Funny Car: 1.  Ron Capps, 1,214; 2.  Courtney Force, 1,084; 3.  Jack Beckman, 1,031; 4.  Del Worsham, 960; 5.  John Force, 937; 6.  (tie) Matt Hagan, 936; Robert Hight, 936; 8.  Tommy Johnson Jr., 888; 9.  Tim Wilkerson, 827; 10.  Alexis DeJoria, 765.

Pro Stock: 1.  Greg Anderson, 1,587; 2.  Jason Line, 1,583; 3.  Bo Butner, 1,065; 4.  Allen Johnson, 939; 5.  Vincent Nobile, 811; 6.  Drew Skillman, 805; 7.  Shane Gray, 737; 8.  Chris McGaha, 718; 9.  Jeg Coughlin, 644; 10.  Alex Laughlin, 627.

Pro Stock Motorcycle: 1.  Eddie Krawiec, 824; 2.  Andrew Hines, 735; 3.  Angelle Sampey, 595; 4.  Jerry Savoie, 556; 5.  LE Tonglet, 484; 6.  Hector Arana, 427; 7.  Chip Ellis, 422; 8.  Matt Smith, 344; 9.  Hector Arana Jr, 305; 10.  Steve Johnson, 300.

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‘It’s gnarly, bro’: IndyCar drivers face new challenge on streets of downtown Detroit

IndyCar Detroit downtown
James Black/Penske Entertainment

DETROIT – It was the 1968 motion picture, “Winning” when actress Joanne Woodward asked Paul Newman if he were going to Milwaukee in the days after he won the Indianapolis 500 as driver Frank Capua.

“Everybody goes to Milwaukee after Indianapolis,” Newman responded near the end of the film.

Milwaukee was a mainstay as the race on the weekend after the Indianapolis 500 for decades, but since 2012, the first race after the Indy 500 has been Detroit at Belle Isle Park.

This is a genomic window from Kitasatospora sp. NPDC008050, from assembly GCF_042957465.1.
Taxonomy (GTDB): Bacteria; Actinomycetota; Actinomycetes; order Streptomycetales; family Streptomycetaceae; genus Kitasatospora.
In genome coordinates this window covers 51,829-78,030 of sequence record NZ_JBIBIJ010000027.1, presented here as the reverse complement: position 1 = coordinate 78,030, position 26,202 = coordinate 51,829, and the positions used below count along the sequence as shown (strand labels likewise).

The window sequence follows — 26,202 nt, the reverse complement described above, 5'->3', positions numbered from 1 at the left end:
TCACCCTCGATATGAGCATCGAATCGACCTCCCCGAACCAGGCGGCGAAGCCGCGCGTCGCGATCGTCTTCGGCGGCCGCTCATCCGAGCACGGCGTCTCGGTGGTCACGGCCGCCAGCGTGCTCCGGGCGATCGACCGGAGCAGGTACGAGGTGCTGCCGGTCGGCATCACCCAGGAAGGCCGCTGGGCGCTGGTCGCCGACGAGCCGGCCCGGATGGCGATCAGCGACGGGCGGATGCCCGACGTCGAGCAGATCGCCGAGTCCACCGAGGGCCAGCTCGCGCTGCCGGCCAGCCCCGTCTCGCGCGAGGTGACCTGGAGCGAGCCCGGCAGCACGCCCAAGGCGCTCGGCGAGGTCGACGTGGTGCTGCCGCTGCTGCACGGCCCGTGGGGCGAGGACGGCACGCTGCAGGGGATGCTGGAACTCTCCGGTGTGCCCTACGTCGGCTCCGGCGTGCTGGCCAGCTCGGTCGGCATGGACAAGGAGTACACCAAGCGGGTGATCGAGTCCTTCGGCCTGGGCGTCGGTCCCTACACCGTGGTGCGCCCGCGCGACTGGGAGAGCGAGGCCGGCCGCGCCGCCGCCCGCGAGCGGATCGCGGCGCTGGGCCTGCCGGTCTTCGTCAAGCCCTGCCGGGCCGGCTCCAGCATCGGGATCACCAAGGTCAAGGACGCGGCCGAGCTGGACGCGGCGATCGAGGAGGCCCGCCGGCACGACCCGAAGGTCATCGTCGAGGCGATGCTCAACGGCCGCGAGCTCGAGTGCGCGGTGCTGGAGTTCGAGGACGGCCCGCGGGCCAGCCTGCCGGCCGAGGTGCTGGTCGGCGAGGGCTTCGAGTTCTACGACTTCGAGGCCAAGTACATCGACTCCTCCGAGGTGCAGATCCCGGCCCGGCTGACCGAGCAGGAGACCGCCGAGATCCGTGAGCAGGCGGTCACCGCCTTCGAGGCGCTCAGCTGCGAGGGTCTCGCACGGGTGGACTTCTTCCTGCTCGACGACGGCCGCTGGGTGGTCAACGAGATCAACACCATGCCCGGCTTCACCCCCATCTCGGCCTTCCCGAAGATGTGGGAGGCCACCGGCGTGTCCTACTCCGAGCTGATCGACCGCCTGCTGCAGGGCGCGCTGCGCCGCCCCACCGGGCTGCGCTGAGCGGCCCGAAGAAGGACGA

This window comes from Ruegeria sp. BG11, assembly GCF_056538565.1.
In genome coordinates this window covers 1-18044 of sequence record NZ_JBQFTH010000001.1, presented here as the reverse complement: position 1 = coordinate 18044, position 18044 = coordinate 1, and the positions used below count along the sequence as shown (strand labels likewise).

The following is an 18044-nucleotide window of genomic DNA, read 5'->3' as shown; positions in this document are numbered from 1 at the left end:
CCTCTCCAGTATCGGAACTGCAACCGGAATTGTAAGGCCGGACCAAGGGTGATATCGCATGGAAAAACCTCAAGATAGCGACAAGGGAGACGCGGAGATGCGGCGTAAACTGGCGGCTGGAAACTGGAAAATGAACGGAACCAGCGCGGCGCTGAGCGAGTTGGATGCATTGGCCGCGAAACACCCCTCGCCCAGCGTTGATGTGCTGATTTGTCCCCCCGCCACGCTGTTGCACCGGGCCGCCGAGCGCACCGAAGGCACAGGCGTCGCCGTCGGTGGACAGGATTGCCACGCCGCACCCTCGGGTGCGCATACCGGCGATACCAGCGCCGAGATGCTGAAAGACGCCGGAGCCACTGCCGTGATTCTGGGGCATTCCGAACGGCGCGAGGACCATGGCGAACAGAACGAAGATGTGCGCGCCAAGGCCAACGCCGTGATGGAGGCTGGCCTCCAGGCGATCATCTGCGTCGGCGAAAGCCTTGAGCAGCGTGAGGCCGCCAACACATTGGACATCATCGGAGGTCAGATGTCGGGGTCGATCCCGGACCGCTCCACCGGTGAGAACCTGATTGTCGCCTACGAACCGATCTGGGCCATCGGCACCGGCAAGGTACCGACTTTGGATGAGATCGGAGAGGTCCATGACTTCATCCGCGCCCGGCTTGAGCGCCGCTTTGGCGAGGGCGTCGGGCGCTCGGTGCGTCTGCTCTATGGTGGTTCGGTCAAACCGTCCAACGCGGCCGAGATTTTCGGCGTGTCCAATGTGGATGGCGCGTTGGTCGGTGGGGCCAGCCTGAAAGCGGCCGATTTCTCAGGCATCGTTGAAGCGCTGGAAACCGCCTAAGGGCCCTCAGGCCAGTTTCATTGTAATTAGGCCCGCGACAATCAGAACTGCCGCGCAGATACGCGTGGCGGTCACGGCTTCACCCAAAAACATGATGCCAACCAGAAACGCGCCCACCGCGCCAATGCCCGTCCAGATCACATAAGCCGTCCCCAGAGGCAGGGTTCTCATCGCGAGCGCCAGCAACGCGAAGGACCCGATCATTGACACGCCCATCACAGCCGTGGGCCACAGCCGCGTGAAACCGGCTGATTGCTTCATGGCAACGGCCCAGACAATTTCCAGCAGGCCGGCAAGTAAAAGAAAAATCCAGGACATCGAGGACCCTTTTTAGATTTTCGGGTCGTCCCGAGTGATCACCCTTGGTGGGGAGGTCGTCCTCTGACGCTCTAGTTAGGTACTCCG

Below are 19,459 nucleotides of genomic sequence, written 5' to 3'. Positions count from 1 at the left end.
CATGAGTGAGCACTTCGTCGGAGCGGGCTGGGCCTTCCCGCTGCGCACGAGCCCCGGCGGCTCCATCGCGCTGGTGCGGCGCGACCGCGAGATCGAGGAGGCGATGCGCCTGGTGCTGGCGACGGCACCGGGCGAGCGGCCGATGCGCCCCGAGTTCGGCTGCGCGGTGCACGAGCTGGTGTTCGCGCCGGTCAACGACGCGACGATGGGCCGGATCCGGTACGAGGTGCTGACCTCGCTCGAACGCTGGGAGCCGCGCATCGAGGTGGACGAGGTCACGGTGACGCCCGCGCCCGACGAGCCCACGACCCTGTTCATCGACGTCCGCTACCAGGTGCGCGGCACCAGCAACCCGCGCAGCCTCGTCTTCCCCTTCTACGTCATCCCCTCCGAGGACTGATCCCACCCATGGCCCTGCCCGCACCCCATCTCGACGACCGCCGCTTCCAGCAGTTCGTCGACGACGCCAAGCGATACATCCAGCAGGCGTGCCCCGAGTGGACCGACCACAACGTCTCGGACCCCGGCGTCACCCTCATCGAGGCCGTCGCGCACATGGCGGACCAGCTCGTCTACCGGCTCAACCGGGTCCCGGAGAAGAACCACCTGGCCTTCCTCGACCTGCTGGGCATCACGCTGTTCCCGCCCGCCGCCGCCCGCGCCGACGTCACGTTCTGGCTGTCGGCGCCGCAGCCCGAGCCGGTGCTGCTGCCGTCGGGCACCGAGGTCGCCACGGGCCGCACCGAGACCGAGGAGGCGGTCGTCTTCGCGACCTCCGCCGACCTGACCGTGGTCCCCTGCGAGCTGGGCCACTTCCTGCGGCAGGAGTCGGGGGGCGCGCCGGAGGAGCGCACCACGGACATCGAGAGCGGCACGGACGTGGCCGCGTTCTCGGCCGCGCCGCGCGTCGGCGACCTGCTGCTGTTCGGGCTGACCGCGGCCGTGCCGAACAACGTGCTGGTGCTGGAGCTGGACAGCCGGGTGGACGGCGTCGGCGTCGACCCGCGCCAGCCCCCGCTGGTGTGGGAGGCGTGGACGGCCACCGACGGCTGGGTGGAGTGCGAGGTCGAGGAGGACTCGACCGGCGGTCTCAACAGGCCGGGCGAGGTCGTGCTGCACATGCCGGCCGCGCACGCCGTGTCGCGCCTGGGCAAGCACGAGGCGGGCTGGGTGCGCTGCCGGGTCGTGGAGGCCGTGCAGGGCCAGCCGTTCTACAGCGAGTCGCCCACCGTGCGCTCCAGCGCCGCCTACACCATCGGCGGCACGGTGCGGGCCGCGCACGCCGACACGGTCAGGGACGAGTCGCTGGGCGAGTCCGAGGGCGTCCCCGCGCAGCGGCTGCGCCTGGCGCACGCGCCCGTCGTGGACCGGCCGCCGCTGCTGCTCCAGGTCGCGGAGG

This year, there is a twist.

Instead of IndyCar racing at the Belle Isle State Park, it’s the streets of downtown Detroit on a race course that is quite reminiscent of the old Formula One and CART race course that was used from 1982 to 1991.

Formula One competed in the United States Grand Prix from 1982 to 1988. Beginning in 1989, CART took over the famed street race through 1991. In 1992, the race was moved to Belle Isle, where it was held through last year (with a 2009-2011 hiatus after the Great Recession).

The Penske Corp. is the promoter of this race, and they did a lot of good at Belle Isle, including saving the Scott Fountain, modernizing the Belle Isle Casino, and basically cleaning up the park for Detroit citizens to enjoy.

The race, however, had outgrown the venue. Roger Penske had big ideas to create an even bigger event and moving it back to downtown Detroit benefitted race sponsor Chevrolet. The footprint of the race course goes around General Motors world headquarters in the GM Renaissance Center – the centerpiece building of Detroit’s modernized skyline.

INDYCAR IN DETROITEntry list, schedule, TV info for this weekend

JOSEF’S FAMILY TIESNewgarden wins Indy 500 with wisdom of father, wife

Motor City is about to roar with the sound of Chevrolet and Honda engines this weekend as the NTT IndyCar Series is the featured race on the nine-turn, 1.7-mile temporary street course.

It’s perhaps the most unique street course on the IndyCar schedule because of the bumps on the streets and the only split pit lane in the series.

The pit lanes has stalls on opposing sides and four lanes across an unusual rectangular pit area (but still only one entry and exit).

Combine that, with the bumps and the NTT IndyCar Series drivers look forward to a wild ride in Motor City.

“It’s gnarly, bro,” Arrow McLaren driver Pato O’Ward said before posting the fastest time in Friday’s first practice. “It will be very interesting because the closest thing that I can see it being like is Toronto-like surfaces with more of a Long Beach-esque layout.